Spurs vs Leicester City at White Hart Lane is our next Premier League fixture. We take a look at the Foxes strengths and weaknesses.
The champions come to White Hart Lane in a less than regal state. Four defeats in four away fixtures, three goals scored and thirteen conceded, the worst road form in the Premier League. So, where has it gone wrong for the Foxes this season? Ahead of Spurs vs Leicester City we take a look.
Where and how Leicester concede chances
Leicester have conceded chances, and goals, from two routes this season. Firstly, from teams that attack their narrow defensive structure from wide areas. Secondly, from set pieces, especially corners.
Creating opportunities from wide areas
Without the ball recovery machine that is N’Golo Kante, Leicester are setting up in a much narrower defensive structure this season. It sees them concede space to teams that can move the ball out wide quickly. Leicester’s full backs can then be exposed 1v1 or struggling to get out and cover.
Leicester City’s recent 4-1 away day pounding at Liverpool is a good example. The Reds played their full backs extremely high and wide, hugging the touchline. Leicester was narrow and so were late on getting out to them.
It saw both Nathaniel Clyne and James Milner heavily involved. Milner set up the first goal for Roberto Firmino as right back Luis Hernandez couldn’t get out to him quickly enough.
Liverpool then proceeded to create and score through attacking the Leicester full backs and the wide areas.
Leicester City’s next away day saw them also thumped 4-1, this time by Manchester United. The Red Devils also played their full backs, Daley Blind and Antonio Valencia, high up and got the ball out to them at every opportunity.
Manchester United got crosses and shots in that forced corners. These set plays were responsible for three of their four goals in the game, Leicester’s second weakness.
Conceding from corners
Leicester City have been conceding a remarkable number of goals from set pieces compared to last season. The new rules on grabbing and shirt pulling have definitely affected them. Wes Morgan and Robert Huth were masters of grappling with their opponents last season. The hands off laws this term have made a significant impact, as they now often don’t have the foot speed to stay with their direct opponent.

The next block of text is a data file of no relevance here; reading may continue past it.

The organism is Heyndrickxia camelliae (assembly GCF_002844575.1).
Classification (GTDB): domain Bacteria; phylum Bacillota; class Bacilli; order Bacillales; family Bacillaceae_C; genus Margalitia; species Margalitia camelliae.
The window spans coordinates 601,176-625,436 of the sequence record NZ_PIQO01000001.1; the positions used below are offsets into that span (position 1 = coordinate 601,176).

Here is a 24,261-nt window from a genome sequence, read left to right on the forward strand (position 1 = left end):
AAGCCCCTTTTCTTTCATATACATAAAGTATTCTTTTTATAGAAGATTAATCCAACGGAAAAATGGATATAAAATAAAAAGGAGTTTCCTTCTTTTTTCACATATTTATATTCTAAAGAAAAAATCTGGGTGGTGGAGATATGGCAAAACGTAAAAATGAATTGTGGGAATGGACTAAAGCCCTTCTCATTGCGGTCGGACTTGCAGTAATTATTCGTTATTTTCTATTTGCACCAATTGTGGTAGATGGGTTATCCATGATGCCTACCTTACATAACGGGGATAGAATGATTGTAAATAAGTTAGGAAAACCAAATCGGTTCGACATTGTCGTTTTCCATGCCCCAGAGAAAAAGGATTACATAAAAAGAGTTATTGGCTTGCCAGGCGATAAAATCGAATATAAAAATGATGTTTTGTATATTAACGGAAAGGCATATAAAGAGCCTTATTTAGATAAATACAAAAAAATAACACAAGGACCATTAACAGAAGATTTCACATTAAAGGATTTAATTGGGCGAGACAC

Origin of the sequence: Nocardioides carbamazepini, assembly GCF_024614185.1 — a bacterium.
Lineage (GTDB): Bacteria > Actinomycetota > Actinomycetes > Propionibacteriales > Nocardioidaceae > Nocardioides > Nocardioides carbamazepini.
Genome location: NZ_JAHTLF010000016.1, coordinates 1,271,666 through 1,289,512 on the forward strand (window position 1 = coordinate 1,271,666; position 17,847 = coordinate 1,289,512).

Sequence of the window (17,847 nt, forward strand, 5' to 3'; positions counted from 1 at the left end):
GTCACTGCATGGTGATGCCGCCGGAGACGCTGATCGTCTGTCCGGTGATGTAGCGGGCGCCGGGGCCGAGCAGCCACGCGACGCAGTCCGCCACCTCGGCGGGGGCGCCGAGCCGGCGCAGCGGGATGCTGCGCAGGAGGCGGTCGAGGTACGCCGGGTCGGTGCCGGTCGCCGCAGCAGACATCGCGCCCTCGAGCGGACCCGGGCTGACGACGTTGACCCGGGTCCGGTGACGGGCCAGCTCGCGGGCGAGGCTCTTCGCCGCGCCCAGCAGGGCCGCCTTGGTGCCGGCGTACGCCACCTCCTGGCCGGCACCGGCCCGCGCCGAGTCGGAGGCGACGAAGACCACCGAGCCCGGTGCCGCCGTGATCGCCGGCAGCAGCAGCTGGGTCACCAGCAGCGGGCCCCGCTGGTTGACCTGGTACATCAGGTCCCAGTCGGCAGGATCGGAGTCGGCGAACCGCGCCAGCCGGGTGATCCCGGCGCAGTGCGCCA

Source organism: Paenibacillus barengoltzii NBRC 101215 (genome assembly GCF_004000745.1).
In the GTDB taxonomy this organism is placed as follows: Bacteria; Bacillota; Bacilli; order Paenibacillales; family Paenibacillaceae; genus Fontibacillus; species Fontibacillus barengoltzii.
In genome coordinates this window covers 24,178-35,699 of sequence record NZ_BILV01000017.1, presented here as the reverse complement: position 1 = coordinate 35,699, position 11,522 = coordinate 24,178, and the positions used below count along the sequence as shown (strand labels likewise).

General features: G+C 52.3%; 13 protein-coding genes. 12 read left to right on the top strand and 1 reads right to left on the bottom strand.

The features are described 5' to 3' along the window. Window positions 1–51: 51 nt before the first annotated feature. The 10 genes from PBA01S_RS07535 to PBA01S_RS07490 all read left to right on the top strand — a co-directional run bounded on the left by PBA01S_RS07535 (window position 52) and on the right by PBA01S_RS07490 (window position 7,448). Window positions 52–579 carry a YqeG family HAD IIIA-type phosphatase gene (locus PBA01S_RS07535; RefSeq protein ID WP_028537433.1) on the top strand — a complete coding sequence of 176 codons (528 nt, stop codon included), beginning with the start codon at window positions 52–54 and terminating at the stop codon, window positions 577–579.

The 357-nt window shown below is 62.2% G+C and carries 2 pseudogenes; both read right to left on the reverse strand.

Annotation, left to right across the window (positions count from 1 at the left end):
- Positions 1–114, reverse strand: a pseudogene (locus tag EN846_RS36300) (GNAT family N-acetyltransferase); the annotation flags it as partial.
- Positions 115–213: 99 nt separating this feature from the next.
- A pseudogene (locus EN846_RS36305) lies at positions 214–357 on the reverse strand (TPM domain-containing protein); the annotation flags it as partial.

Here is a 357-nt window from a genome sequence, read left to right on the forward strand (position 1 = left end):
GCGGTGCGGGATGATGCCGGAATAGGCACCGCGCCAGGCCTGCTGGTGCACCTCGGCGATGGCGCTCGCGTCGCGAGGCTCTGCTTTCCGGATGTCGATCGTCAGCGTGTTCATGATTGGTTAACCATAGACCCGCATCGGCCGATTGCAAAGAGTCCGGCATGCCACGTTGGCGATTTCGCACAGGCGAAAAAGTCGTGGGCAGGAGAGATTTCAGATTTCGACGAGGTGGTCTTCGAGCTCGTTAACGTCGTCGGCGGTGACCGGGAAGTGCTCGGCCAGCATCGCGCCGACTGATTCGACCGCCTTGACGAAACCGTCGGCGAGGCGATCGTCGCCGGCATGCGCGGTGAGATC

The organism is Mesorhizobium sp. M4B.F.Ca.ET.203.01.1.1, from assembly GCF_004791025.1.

The second factor impacting Leicester at set plays has been the space they are leaving around their goalkeeper. Presumably, this space is left so that the keeper can come and gather or punch, giving him a free run at the ball.
However, opponents are running in here to power home headers, such as Paul Pogba and Chris Smalling did for Man Utd.
Or to pick up deflections and near post flick-ons, as Diego Costa did for Chelsea.
Leicester City have conceded five times from corners in away games so far this season. Leaving the space around the goalkeeper is proving to be a death trap for their defence.
The Tottenham tactics for Spurs vs Leicester City need to see us attacking these two weasknesses. Kyle Walker and Danny Rose have to play as high as possible. This is something they’ve not done as much recently since we’ve moved to a 4-1-4-1 shape. Higher full back positioning needs to be reinstalled. So too does the 4-2-3-1 of last season, which allows them to overlap much easier. When in possession the ball should be moved out to them early and often.
Level of pressing matters
What has been interesting this season is the number of teams giving Leicester some space to work in to draw them up the field. Rapid counter attacks were a theme of the Foxes run to the title last term and opponents are extremely wary of it this.
Jamie Vardy’s rapid pace torched many a defence in transition, as did the jinking dribbling skills of Riyad Mahrez. Opposition teams have been prepared to concede some space to Leicester to invite them forward and not get hit with a counter attack. Liverpool, the Premier League’s most high intensity pressing side, were prepared to give Leicester room, engaging them at the middle third.
Manchester United met Leicester at the middle third as well. They also shut down the crossing combination of Marc Albrighton and Christian Fuchs down the left that Leicester often tries to attack with.
The Tottenham tactics for Spurs vs Leicester City would see us do well to dial down the level of pressing that we usually use. Less space to attack beyond our high defensive line will draw Leicester forward, opening them up to being counter attacked.
In Leicester City’s last three away games they have conceded eleven goals to Liverpool, Chelsea and Man Utd. Chelsea scored after 7 minutes, Liverpool on 13 and Man Utd 22. All three teams were at least two up by half time.
Going behind before the interval forced Leicester to open up and play more expansive football in the second half. Their opponents could then counter attack or had more space to play in to themselves to add third or even fourth goals.
Tottenham need to focus on starting quickly and being clinical in front of goal to establish an early lead. Something we’ve not seen from the side recently.
Spurs vs Leicester City outlook
Leicester City have been a team that has given us plenty of problems since Claudio Ranieri took over. The issue for us is that they use our pressing strength against us through their use of counter attacks to two strikers. Most teams that counter attack against us do it through one striker. However, two forwards to cope with gives our high defensive line issues.
Leicester are in a terrible run away from home and its up to us to keep it that way. A fast start to knock them on the back foot is key, which means sorting our recent goal scoring problems.
Spurs vs Leicester City prediction: Spurs 2- 1 Leicester City.